26 Aug Good News, Bad News: Positive Impacts on Your Practice’s Bottom Line (Part 2)

Following up on our last post, we asked Eric Brodsky, the Chief Operating Officer of Midwest Center for Women’s HealthCare, and wealth of knowledge regarding all things revenue cycle, what significant changes he has seen in recent years that impact the bottom line of a practice.  We gave you the bad news first, highlighting three of the significant changes he saw as having a negative impact on practices’ bottom lines.  And now for the good news…

Eric sees the federal mandate of electronic funds transfers as a significant change that has had a positive impact on practices’ bottom lines.  He sees this as a piece that is often overlooked by practices.  Many continue to accept payment via virtual credit card.  Processing this payment results in a merchant fee that reduces the payment made by the insurance company.  Practices do not need to accept payments in this fashion.  Eric files a federal complaint if a payor refuses to comply with this requirement.  Through this rule, time and money are saved on the practice end, positively impacting the bottom line. (And, by the way, it’s actually a HIPAA violation for a payor to submit a paper check if they are a HIPAA covered entity!)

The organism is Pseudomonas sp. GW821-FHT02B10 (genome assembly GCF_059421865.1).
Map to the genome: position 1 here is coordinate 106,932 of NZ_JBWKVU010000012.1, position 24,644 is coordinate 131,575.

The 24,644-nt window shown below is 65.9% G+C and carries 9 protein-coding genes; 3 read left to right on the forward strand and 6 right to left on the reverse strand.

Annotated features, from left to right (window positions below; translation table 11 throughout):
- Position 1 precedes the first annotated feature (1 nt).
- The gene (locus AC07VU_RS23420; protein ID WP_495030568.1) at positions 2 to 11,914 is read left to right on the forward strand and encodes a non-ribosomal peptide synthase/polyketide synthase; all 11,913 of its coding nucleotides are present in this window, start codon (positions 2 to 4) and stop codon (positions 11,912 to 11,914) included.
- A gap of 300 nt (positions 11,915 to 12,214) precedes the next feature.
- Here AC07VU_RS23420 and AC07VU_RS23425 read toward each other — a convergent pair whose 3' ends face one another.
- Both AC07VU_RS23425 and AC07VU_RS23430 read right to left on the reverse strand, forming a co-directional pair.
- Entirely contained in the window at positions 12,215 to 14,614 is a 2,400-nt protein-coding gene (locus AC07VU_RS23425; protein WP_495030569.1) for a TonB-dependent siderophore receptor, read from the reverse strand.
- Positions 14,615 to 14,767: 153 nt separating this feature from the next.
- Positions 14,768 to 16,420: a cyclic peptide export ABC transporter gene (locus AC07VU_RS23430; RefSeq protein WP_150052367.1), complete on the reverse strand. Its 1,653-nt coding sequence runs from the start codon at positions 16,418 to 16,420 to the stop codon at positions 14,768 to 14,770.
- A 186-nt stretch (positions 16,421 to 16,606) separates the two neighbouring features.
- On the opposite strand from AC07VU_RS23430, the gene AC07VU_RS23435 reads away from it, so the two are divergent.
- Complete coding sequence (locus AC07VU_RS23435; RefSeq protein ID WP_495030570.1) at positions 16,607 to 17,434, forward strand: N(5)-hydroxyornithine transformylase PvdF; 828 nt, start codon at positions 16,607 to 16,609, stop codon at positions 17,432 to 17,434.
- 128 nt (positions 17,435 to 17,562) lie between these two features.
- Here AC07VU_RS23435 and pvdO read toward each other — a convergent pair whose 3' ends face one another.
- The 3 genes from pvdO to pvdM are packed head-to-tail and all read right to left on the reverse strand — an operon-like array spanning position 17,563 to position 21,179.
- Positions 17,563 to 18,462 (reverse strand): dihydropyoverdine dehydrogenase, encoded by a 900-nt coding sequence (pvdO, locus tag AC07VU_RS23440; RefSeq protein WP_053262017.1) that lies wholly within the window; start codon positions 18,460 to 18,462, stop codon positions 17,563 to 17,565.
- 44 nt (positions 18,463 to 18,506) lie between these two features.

Another positive is online credentialing and recredentialing.  The industry has come a long way with regard to consolidating credentialing forms, decreasing the disparate forms needed to credential and recredential physicians.  Now that this piece is becoming more electronic with CAQH, PECOS, and IMPACT for Medicaid credentialing in the state of Illinois, this cumbersome process is made just a bit simpler with the move away from a paper format.  Credentialing has a tremendous impact on a practice’s bottom line.  Failing to credential even a single physician with a single payor can wreak havoc on a practice’s revenue cycle.  The electronic streamlining of this process is a big positive for practices’ bottom lines.

Lastly, while the Patient Protection and Affordable Care Act (ACA) has certainly been a controversial subject since its implementation in 2010, one aspect that’s been generally favorable to medical practices is the mandate for coverage of screening services. And this has had a positive impact on practices’ bottom lines.  Patient screenings and preventive care visits are covered in full.  Removing cost barriers to this important care, encouraging a greater number of patients to seek this care, leads to better health care in general.  Prior to the ACA it was often a challenge getting these types of services covered by insurance companies.  This is a great positive for patient care, and with mandated coverage for these services, a great positive for practices’ bottom lines.

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